What’s March have to do with war?

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Bronze statue of the Roman god of war. The image shows head and chest.
“Bronze statue of Mars of Zeugma of Commagene” by voyageAnatolia.blogspot.com is licensed under CC BY-NC-SA 2.0

Welcome to the month of March. According to the Roman calendar, it was the first month of the year, so if your new year’s resolutions got off to a bad start in January, try again this month. As a matter of fact, according to the old Roman calendar, January and February were considered dead months, so much so that they lacked names[1]. So really don’t worry if the resolution made in a dead month needs a reboot.

March was named after Mars, the Roman god of war because this was the month weather was fair enough to resume military campaigns. Dictionary.com suggests that this is why soldiers “march into battle[2]” but I don’t hold to that theory. Unfortunately wars, battles, and differences settled through blood rather than words are well documented throughout all months of the year.

In March, I invite you to visit our digital collections pertaining to war activities. Although you will be viewing it as an academic studying the past, try to view them as though it were contemporary news. It feels more relevant and is sobering when you consider how you would be personally impacted should you have lived during those times.

We should not turn away from these events—how else can the future be planned and conflict be avoided except for looking at lessons from the past.

World War II Photograph Collections

Black and white Dachau liberation photograph. Men wearing striped prison uniforms cheer in front of and behind barb-wire fence. One American soldier stands in front.
Image: USF Digital Collections, World War II Photographs, “Dachau Prisoners”

This digital collection is a compilation of multiple sets of WWII photographs held in USF Special Collections. Included are the Photographs of the Nazi War Crimes Trials collection, which consists of photographs and one plan of the Mauthausen camp that were used as evidence in the Nazi war crimes trials, and The Soil of Typhus: Nazi Concentration Camps collection, which portrays the liberation of and medical care at Amphing, Belsen, Buchenwald, Dachau, Lambach, Landsberg, Ludwigslust, Penig, Wuppertal, Ebensee, and Mauthausen.



Drew Field Echoes

World War II era single-propeller fighter plane landing. The nose and tips of wings have checkerboard pattern..
Image: “Big Beautiful Doll Wheels Up” by cwwycoff1 is licensed under CC BY 2.0

This tract of land started as a private landing strip for John H. Drew and Hugh C. MacFarlane and was to become a municipal airport; however, with a World War on the horizon, it was leased by the US government to supplement MacDill Army Field.[3] You know now Drew Field as the Tampa International Airport.

The collection features digitized issues of the wartime weekly newspaper, Drew Field Echoes; the issues span 1942-1944.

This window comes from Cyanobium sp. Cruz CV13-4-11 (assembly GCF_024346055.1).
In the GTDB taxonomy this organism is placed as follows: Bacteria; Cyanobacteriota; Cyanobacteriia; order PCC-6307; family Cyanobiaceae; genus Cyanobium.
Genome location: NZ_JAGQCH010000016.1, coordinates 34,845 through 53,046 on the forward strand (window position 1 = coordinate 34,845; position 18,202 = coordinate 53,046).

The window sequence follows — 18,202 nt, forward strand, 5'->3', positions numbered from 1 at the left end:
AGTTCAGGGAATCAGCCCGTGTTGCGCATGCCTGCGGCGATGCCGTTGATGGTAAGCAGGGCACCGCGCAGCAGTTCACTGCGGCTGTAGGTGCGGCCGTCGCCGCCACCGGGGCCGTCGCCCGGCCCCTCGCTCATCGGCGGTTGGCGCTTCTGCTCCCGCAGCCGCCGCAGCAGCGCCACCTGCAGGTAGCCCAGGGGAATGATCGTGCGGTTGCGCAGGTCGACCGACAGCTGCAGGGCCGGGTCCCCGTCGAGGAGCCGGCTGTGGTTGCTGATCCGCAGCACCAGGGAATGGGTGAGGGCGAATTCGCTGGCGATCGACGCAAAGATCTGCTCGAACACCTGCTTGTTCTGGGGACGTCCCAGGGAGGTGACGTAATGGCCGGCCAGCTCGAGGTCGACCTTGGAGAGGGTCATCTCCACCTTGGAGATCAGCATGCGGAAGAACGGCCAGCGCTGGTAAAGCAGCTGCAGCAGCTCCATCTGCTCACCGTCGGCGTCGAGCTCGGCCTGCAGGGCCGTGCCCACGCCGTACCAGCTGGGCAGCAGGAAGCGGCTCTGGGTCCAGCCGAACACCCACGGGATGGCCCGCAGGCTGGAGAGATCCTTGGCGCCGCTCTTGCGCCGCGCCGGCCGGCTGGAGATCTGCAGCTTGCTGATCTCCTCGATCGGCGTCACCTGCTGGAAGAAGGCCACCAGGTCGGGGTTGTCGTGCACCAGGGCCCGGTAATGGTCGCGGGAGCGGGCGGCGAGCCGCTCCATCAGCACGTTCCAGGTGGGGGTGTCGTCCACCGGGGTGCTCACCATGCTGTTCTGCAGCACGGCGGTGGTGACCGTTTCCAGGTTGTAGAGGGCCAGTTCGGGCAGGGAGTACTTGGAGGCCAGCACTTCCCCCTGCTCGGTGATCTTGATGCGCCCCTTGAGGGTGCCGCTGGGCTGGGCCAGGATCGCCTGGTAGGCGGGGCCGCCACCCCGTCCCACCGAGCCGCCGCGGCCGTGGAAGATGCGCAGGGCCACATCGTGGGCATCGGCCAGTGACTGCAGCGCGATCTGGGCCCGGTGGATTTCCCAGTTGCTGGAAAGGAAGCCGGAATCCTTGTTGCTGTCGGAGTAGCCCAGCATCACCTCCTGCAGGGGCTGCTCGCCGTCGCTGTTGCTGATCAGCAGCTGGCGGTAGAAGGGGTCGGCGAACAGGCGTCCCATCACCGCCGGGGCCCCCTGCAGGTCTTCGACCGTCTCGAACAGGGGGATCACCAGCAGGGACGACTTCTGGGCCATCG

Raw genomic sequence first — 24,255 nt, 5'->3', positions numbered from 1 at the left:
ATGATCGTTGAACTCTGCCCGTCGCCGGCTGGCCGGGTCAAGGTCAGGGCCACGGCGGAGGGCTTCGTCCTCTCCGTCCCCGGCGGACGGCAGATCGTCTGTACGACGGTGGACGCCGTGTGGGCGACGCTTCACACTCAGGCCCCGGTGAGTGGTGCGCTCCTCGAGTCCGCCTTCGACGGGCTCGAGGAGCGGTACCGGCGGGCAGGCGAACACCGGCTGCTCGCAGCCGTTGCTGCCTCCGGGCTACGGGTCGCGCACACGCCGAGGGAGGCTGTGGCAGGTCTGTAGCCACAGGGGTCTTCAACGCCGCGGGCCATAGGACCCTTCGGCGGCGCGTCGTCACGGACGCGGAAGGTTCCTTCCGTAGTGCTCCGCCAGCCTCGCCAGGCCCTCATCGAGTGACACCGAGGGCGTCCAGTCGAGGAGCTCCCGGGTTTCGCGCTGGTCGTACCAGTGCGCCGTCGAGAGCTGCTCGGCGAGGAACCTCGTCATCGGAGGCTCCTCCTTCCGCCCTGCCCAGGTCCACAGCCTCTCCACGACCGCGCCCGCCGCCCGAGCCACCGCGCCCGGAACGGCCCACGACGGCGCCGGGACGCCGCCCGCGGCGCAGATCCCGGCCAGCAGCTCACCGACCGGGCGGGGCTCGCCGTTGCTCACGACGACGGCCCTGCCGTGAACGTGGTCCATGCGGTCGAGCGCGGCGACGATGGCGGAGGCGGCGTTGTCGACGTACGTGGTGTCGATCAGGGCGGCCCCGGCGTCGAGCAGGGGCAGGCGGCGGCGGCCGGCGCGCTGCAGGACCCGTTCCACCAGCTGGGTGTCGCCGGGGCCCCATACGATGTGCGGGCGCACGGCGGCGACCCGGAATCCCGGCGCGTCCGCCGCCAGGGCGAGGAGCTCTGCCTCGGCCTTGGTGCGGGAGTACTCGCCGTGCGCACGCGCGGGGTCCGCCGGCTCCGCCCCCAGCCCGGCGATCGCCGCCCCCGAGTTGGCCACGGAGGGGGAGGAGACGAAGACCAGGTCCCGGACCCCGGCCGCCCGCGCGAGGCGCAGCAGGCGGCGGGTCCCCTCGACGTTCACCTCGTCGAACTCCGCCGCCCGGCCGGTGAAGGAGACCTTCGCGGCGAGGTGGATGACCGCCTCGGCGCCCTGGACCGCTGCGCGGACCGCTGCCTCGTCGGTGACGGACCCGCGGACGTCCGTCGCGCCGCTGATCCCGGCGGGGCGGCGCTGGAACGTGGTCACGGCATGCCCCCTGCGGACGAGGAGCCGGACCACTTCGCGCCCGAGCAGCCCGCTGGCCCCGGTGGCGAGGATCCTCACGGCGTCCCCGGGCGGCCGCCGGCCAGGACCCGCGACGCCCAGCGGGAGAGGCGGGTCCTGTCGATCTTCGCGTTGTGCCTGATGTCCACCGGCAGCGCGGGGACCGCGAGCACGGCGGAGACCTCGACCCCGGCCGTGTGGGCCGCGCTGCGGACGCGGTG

Tyndall Target

New year's baby wearing a military hat and sash with year 1943 written in red. Baby is holding a flag with words Tyndall Field written on it.
Image: USF Digital Collections, Tyndall Target, “T34-00049”

The Tyndall Target was a weekly WWII newsletter published on Saturdays by the Special Service Office for personnel of the Army Air Forces Flexible Gunnery School at Panama City, FL.

Issues range from Volume 1 Issue 1 January 16, 1942 through Volume 3 Issue 29 July 15, 1944.






Cuban Revolutionaries

Realistic sketch of older man wearing jacket, bow tie and mutton chop sideburns
Image: USF Digital Collections, Cuban Revolutionaries, “General Juan Monzón y López”

Cuba fought for independence from Spain in three separate wars between the years of 1868 and 1898. Although the first two were not successful, they did lay the groundwork for the Cuban War of Independence (1895-1898), which did win Cuba’s independence from Spain.

This collection features portraits of revolutionaries, notable public figures, and celebrities.





Spanish Civil War History Project & Spanish Civil War Oral History Project

illustration of soldier writing a letter while seated on the ground. Behind him the red cross symbol withing a circle and rays radiating from the circle.
Image: USF Digital Collections, Spanish Civil War Project, “Envelope Illustration—Spanish Red Cross”

The Spanish Civil War History Project documented the response of the Tampa Spanish immigrant community to the Spanish Civil War (1936-1939).


The digital collection consists of oral histories, photographs, letters, post cards, and official documents.






[1] Dictionary.com. “The Month of March and ‘Marching’ Have a Historical Link.” https://www.dictionary.com/e/march/. Accessed February 24, 2020.

[2] The Old Farmer’s Almanac.  “How Did the Months Get Their Names? The 12 Months of the Year and the Origins of Their Names.” https://www.almanac.com/content/how-did-months-get-their-names. Accessed February 24, 2020.

[3] Contorno, M.  (2015, August 17). Drew Field’s World War II past comes alive in new Hillsborough tax collector office. Tampa Bay Times, Retrieved from https://www.tampabay.com


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